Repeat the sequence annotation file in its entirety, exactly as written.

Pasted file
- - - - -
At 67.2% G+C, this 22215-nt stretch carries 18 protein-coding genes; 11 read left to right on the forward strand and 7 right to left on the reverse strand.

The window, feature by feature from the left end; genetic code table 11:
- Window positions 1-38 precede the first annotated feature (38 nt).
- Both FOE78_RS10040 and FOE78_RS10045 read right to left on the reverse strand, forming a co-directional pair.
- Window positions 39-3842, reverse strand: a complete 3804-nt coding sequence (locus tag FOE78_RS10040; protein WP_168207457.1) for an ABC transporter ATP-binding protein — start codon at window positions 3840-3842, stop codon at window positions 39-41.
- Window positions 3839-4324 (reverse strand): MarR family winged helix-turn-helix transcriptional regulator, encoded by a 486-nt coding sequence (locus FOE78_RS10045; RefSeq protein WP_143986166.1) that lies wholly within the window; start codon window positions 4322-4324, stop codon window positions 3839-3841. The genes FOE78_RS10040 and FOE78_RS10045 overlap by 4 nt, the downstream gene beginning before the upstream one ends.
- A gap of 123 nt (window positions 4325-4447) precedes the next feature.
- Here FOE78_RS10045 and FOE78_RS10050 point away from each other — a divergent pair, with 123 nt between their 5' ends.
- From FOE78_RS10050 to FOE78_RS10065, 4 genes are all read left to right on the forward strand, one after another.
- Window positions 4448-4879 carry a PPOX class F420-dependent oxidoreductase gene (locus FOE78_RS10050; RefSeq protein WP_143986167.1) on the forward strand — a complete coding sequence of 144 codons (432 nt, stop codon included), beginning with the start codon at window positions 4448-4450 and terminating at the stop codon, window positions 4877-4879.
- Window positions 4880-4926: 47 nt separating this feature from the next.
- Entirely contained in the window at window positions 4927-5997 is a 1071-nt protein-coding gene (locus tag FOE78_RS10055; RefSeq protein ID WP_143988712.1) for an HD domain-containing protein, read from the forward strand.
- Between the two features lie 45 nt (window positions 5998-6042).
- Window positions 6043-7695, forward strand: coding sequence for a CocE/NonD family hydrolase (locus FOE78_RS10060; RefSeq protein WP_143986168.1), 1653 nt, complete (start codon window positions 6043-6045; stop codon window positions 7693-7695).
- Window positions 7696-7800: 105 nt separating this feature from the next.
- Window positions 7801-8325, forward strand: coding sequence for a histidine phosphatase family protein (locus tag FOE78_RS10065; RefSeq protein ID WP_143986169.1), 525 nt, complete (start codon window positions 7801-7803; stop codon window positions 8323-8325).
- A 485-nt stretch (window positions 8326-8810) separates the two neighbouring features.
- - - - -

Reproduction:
At 67.2% G+C, this 22215-nt stretch carries 18 protein-coding genes; 11 read left to right on the forward strand and 7 right to left on the reverse strand.

The window, feature by feature from the left end; genetic code table 11:
- Window positions 1-38 precede the first annotated feature (38 nt).
- Both FOE78_RS10040 and FOE78_RS10045 read right to left on the reverse strand, forming a co-directional pair.
- Window positions 39-3842, reverse strand: a complete 3804-nt coding sequence (locus tag FOE78_RS10040; protein WP_168207457.1) for an ABC transporter ATP-binding protein — start codon at window positions 3840-3842, stop codon at window positions 39-41.
- Window positions 3839-4324 (reverse strand): MarR family winged helix-turn-helix transcriptional regulator, encoded by a 486-nt coding sequence (locus FOE78_RS10045; RefSeq protein WP_143986166.1) that lies wholly within the window; start codon window positions 4322-4324, stop codon window positions 3839-3841. The genes FOE78_RS10040 and FOE78_RS10045 overlap by 4 nt, the downstream gene beginning before the upstream one ends.
- A gap of 123 nt (window positions 4325-4447) precedes the next feature.
- Here FOE78_RS10045 and FOE78_RS10050 point away from each other — a divergent pair, with 123 nt between their 5' ends.
- From FOE78_RS10050 to FOE78_RS10065, 4 genes are all read left to right on the forward strand, one after another.
- Window positions 4448-4879 carry a PPOX class F420-dependent oxidoreductase gene (locus FOE78_RS10050; RefSeq protein WP_143986167.1) on the forward strand — a complete coding sequence of 144 codons (432 nt, stop codon included), beginning with the start codon at window positions 4448-4450 and terminating at the stop codon, window positions 4877-4879.
- Window positions 4880-4926: 47 nt separating this feature from the next.
- Entirely contained in the window at window positions 4927-5997 is a 1071-nt protein-coding gene (locus tag FOE78_RS10055; RefSeq protein ID WP_143988712.1) for an HD domain-containing protein, read from the forward strand.
- Between the two features lie 45 nt (window positions 5998-6042).
- Window positions 6043-7695, forward strand: coding sequence for a CocE/NonD family hydrolase (locus FOE78_RS10060; RefSeq protein WP_143986168.1), 1653 nt, complete (start codon window positions 6043-6045; stop codon window positions 7693-7695).
- Window positions 7696-7800: 105 nt separating this feature from the next.
- Window positions 7801-8325, forward strand: coding sequence for a histidine phosphatase family protein (locus tag FOE78_RS10065; RefSeq protein ID WP_143986169.1), 525 nt, complete (start codon window positions 7801-7803; stop codon window positions 8323-8325).
- A 485-nt stretch (window positions 8326-8810) separates the two neighbouring features.